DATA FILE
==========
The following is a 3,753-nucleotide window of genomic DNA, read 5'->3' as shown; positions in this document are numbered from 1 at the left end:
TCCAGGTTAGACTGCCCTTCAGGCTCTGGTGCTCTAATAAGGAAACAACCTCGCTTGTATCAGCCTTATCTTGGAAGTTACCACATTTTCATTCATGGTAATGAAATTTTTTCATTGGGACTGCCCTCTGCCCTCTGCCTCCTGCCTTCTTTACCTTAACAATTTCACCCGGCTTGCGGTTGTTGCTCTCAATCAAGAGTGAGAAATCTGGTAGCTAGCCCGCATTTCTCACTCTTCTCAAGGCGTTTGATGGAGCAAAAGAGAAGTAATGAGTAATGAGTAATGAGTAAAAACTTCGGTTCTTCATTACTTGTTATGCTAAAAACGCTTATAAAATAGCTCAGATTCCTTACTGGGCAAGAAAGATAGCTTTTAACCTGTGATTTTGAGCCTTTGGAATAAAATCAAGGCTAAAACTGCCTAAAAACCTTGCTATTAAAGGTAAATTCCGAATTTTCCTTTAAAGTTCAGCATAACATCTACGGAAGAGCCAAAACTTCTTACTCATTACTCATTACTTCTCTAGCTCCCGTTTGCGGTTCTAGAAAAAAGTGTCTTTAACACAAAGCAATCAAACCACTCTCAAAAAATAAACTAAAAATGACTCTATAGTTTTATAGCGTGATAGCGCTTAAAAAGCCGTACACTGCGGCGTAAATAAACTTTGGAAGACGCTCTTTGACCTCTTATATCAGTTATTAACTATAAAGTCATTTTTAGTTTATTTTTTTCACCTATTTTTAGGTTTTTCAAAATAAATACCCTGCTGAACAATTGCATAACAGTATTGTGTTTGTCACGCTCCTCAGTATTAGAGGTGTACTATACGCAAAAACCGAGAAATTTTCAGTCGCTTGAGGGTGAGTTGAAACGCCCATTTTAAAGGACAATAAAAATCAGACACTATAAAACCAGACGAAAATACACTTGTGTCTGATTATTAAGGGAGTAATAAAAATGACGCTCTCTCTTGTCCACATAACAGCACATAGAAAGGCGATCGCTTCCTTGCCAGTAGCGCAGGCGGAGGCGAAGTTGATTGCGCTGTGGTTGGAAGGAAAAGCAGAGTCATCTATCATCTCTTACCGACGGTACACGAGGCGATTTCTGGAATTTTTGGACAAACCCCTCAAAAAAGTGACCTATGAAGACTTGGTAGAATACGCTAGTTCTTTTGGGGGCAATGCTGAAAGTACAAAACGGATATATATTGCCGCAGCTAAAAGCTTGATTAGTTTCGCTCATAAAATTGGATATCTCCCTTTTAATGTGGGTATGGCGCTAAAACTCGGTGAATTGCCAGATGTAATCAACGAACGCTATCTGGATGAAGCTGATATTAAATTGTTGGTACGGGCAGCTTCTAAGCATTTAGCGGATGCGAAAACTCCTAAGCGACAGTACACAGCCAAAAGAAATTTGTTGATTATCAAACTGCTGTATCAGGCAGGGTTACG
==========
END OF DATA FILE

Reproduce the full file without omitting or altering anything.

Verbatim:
The following is a 3,753-nucleotide window of genomic DNA, read 5'->3' as shown; positions in this document are numbered from 1 at the left end:
TCCAGGTTAGACTGCCCTTCAGGCTCTGGTGCTCTAATAAGGAAACAACCTCGCTTGTATCAGCCTTATCTTGGAAGTTACCACATTTTCATTCATGGTAATGAAATTTTTTCATTGGGACTGCCCTCTGCCCTCTGCCTCCTGCCTTCTTTACCTTAACAATTTCACCCGGCTTGCGGTTGTTGCTCTCAATCAAGAGTGAGAAATCTGGTAGCTAGCCCGCATTTCTCACTCTTCTCAAGGCGTTTGATGGAGCAAAAGAGAAGTAATGAGTAATGAGTAATGAGTAAAAACTTCGGTTCTTCATTACTTGTTATGCTAAAAACGCTTATAAAATAGCTCAGATTCCTTACTGGGCAAGAAAGATAGCTTTTAACCTGTGATTTTGAGCCTTTGGAATAAAATCAAGGCTAAAACTGCCTAAAAACCTTGCTATTAAAGGTAAATTCCGAATTTTCCTTTAAAGTTCAGCATAACATCTACGGAAGAGCCAAAACTTCTTACTCATTACTCATTACTTCTCTAGCTCCCGTTTGCGGTTCTAGAAAAAAGTGTCTTTAACACAAAGCAATCAAACCACTCTCAAAAAATAAACTAAAAATGACTCTATAGTTTTATAGCGTGATAGCGCTTAAAAAGCCGTACACTGCGGCGTAAATAAACTTTGGAAGACGCTCTTTGACCTCTTATATCAGTTATTAACTATAAAGTCATTTTTAGTTTATTTTTTTCACCTATTTTTAGGTTTTTCAAAATAAATACCCTGCTGAACAATTGCATAACAGTATTGTGTTTGTCACGCTCCTCAGTATTAGAGGTGTACTATACGCAAAAACCGAGAAATTTTCAGTCGCTTGAGGGTGAGTTGAAACGCCCATTTTAAAGGACAATAAAAATCAGACACTATAAAACCAGACGAAAATACACTTGTGTCTGATTATTAAGGGAGTAATAAAAATGACGCTCTCTCTTGTCCACATAACAGCACATAGAAAGGCGATCGCTTCCTTGCCAGTAGCGCAGGCGGAGGCGAAGTTGATTGCGCTGTGGTTGGAAGGAAAAGCAGAGTCATCTATCATCTCTTACCGACGGTACACGAGGCGATTTCTGGAATTTTTGGACAAACCCCTCAAAAAAGTGACCTATGAAGACTTGGTAGAATACGCTAGTTCTTTTGGGGGCAATGCTGAAAGTACAAAACGGATATATATTGCCGCAGCTAAAAGCTTGATTAGTTTCGCTCATAAAATTGGATATCTCCCTTTTAATGTGGGTATGGCGCTAAAACTCGGTGAATTGCCAGATGTAATCAACGAACGCTATCTGGATGAAGCTGATATTAAATTGTTGGTACGGGCAGCTTCTAAGCATTTAGCGGATGCGAAAACTCCTAAGCGACAGTACACAGCCAAAAGAAATTTGTTGATTATCAAACTGCTGTATCAGGCAGGGTTACG